January 2017: Developmental Psychobiology
Heather L Sipsma, Tamora Callands, Alethea Desrosiers, Urania Magriples, Krista Jones, Tashuna Albritton, Trace Kershaw
Objectives Young parents may be particularly vulnerable to poor mental health during the postpartum period. Little research exists, however, to adequately describe trajectories of depressive symptoms during their transition to parenthood, particularly among young fathers. Therefore, we aim to explore trajectories of depressive symptoms from pregnancy through 1 year postpartum among young expectant mothers and their partners. Methods Data are derived from a longitudinal cohort of pregnant adolescent females (ages 14-21; n = 220) and their male partners (n = 190)...
August 19, 2016: Maternal and Child Health Journal
Darby E Saxbe, Robin S Edelstein, Hannah M Lyden, Britney M Wardecker, William J Chopik, Amy C Moors
The transition to parenthood has been associated with declines in testosterone among partnered fathers, which may reflect males' motivation to invest in the family. Moreover, preliminary evidence has found that couples show correlations in hormone levels across pregnancy that may also be linked to fathers' preparation for parenthood. The current study used repeated-measures sampling of testosterone across pregnancy to explore whether fathers' change in T, and correlations with mothers' T, were associated with fathers' and mothers' postpartum investment...
July 25, 2016: Hormones and Behavior
Atcharawadee Sriyasak, Anna-Lena Almqvist, Chaweewan Sridawruang, Wanwadee Neamsakul, Elisabet Häggström-Nordin
Becoming a father for the first time might cause great changes in a man's identity and lifestyle. Teenage fathers must strive to balance two competing roles: the teenage role and the father role. The current study design followed grounded theory methodology to gain a deeper understanding of how Thai teenage fathers reason about becoming and being a father from a gender equality perspective. Participants were selected from a heterogeneous group of fathers until saturation was reached (n = 25). Most of the fathers were cohabiting with their partner in an extended family...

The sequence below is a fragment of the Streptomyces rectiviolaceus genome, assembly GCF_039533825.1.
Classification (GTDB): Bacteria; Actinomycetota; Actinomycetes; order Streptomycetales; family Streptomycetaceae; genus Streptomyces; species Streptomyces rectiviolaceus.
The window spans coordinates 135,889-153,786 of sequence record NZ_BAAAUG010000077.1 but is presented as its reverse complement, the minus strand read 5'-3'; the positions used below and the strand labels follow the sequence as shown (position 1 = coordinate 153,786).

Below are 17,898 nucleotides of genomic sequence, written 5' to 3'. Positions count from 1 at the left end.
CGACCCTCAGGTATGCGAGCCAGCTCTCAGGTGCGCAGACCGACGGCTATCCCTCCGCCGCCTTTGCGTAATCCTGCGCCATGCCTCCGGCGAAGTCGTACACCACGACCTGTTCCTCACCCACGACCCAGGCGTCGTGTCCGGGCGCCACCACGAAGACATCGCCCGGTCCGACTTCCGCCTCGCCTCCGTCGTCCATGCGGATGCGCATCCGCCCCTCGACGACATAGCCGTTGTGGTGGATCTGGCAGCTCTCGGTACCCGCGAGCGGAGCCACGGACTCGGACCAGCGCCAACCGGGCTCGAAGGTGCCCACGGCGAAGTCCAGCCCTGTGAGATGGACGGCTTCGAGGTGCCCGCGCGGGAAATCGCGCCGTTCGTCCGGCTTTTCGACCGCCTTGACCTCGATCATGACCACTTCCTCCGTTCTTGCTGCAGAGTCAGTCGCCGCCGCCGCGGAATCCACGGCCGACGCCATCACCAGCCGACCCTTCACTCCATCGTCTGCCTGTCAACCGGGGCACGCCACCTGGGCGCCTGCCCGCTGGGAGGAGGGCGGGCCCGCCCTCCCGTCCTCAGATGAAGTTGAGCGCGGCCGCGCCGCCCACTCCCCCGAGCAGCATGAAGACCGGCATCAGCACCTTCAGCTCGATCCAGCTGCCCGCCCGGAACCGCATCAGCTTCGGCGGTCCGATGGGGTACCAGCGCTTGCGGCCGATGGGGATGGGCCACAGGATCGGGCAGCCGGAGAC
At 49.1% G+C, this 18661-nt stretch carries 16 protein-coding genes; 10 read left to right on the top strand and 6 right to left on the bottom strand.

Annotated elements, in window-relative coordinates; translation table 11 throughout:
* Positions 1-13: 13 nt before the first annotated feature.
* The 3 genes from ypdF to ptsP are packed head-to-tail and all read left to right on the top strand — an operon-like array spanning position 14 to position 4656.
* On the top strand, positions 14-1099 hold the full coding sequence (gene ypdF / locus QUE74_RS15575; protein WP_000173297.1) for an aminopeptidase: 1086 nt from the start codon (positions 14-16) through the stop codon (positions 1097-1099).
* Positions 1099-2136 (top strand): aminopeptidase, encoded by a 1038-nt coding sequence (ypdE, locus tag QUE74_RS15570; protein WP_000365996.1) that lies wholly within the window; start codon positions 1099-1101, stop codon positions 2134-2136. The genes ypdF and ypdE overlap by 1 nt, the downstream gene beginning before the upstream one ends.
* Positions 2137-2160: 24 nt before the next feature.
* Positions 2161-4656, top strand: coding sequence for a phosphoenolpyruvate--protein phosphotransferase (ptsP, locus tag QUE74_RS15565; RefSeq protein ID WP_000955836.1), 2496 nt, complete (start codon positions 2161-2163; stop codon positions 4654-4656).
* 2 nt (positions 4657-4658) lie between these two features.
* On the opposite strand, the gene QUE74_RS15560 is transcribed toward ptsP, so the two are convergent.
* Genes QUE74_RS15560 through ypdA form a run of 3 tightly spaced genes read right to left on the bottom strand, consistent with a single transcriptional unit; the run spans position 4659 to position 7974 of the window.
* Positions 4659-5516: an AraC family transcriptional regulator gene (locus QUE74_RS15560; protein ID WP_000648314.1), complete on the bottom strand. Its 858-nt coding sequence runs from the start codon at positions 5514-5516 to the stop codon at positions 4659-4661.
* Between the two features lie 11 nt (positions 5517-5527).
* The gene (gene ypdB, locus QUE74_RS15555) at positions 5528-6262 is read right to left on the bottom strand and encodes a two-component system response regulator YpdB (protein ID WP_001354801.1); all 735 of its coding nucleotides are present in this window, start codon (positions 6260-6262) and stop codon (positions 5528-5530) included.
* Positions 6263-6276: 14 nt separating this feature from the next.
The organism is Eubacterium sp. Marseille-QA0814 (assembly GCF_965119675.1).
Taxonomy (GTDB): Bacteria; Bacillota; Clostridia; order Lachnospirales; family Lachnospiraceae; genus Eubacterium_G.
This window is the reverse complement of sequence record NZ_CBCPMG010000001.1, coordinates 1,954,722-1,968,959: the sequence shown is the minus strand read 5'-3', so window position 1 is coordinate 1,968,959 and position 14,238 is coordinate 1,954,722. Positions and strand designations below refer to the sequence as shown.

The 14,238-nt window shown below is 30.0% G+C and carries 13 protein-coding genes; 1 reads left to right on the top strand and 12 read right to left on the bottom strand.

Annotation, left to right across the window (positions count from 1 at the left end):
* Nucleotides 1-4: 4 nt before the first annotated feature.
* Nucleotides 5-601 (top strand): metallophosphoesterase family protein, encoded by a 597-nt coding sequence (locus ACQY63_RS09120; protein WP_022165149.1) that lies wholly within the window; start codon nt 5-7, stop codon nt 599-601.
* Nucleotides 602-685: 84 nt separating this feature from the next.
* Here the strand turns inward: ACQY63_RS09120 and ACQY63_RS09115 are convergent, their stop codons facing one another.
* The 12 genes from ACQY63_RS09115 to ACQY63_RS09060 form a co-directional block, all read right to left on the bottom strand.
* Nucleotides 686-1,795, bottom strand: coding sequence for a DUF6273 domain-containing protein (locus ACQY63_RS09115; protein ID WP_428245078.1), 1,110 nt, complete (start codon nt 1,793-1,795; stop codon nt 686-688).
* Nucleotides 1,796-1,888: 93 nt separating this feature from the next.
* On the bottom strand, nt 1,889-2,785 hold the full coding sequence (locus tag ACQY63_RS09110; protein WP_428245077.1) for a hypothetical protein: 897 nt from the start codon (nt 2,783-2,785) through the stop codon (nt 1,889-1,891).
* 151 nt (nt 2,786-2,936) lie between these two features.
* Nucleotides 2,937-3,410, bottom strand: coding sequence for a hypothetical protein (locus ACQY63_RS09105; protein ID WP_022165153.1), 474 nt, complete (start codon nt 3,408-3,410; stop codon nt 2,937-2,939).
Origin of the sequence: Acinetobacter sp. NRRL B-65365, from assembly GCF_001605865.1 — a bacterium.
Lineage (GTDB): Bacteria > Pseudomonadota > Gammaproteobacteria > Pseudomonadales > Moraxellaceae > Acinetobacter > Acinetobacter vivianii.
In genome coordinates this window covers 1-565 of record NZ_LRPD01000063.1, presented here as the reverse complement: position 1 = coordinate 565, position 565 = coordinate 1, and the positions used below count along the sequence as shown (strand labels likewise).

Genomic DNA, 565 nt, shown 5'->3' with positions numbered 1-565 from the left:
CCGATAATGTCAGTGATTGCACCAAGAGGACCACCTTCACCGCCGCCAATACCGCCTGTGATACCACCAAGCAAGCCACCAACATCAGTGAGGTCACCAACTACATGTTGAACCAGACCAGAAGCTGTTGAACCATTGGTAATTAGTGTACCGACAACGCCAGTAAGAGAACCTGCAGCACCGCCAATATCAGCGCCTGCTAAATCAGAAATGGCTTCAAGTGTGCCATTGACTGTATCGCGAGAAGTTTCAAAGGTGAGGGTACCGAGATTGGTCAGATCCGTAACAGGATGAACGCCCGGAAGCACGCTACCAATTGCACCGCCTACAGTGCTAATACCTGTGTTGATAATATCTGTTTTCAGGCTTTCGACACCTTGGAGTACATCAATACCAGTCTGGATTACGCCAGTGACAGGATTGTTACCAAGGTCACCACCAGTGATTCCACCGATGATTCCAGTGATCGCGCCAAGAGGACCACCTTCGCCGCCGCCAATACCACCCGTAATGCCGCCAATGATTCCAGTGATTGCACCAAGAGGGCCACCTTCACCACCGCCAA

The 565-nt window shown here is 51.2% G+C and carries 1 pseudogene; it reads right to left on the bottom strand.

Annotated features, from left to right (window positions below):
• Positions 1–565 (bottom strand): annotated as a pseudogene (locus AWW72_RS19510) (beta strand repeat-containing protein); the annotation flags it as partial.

May 23, 2016: American Journal of Men's Health
Narges Eskandari, Masoumeh Simbar, Abou Ali Vadadhir, Ahmad Reza Baghestani
INTRODUCTION: There have been considerable changes in the concept and meaning of fatherhood in the past few decades and a lot of studies has down in this area, but there is no information about fathering and fatherhood from Iranian perspective, thus present study designed to explore the men's understanding of fathering and paternal role during their first year of transition to parenthood. METHOD: This phenomenological study included accounts of 17 Iranian fathers, who had experienced fathering for the first time...
September 1, 2016: Global Journal of Health Science
Maiko Suto, Kenji Takehara, Yumina Yamane, Erika Ota
BACKGROUND: The prevalence of paternal depression in the postnatal period is estimated to be approximately 10 %. Effective partner education during pregnancy has the possibility to prevent postnatal mental health problems and support expectant fathers in their transition to parenthood. This paper describes the protocol of a systematic review that will investigate the effects of prenatal childbirth education for partners of pregnant women particularly on paternal postnatal mental health...
February 3, 2016: Systematic Reviews
Deborah Da Costa, Phyllis Zelkowitz, Kaberi Dasgupta, Maida Sewitch, Ilka Lowensteyn, Rani Cruz, Kelly Hennegan, Samir Khalifé